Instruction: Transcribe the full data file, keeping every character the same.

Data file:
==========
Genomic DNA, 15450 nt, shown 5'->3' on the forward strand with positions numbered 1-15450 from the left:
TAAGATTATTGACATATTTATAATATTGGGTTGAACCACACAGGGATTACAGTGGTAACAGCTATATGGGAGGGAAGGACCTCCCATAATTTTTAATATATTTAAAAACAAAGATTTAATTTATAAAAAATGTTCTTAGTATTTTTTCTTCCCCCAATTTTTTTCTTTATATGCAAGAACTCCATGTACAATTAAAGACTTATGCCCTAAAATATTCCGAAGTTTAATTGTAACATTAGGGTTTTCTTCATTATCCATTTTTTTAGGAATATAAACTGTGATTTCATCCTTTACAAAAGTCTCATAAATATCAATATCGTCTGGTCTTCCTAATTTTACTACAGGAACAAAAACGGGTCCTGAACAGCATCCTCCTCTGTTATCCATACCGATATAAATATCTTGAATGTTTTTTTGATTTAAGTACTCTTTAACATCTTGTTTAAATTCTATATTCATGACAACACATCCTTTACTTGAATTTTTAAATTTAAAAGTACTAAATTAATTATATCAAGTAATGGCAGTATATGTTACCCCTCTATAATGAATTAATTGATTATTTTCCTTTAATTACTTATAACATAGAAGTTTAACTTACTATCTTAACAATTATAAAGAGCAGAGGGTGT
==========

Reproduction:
Genomic DNA, 15450 nt, shown 5'->3' on the forward strand with positions numbered 1-15450 from the left:
TAAGATTATTGACATATTTATAATATTGGGTTGAACCACACAGGGATTACAGTGGTAACAGCTATATGGGAGGGAAGGACCTCCCATAATTTTTAATATATTTAAAAACAAAGATTTAATTTATAAAAAATGTTCTTAGTATTTTTTCTTCCCCCAATTTTTTTCTTTATATGCAAGAACTCCATGTACAATTAAAGACTTATGCCCTAAAATATTCCGAAGTTTAATTGTAACATTAGGGTTTTCTTCATTATCCATTTTTTTAGGAATATAAACTGTGATTTCATCCTTTACAAAAGTCTCATAAATATCAATATCGTCTGGTCTTCCTAATTTTACTACAGGAACAAAAACGGGTCCTGAACAGCATCCTCCTCTGTTATCCATACCGATATAAATATCTTGAATGTTTTTTTGATTTAAGTACTCTTTAACATCTTGTTTAAATTCTATATTCATGACAACACATCCTTTACTTGAATTTTTAAATTTAAAAGTACTAAATTAATTATATCAAGTAATGGCAGTATATGTTACCCCTCTATAATGAATTAATTGATTATTTTCCTTTAATTACTTATAACATAGAAGTTTAACTTACTATCTTAACAATTATAAAGAGCAGAGGGTGT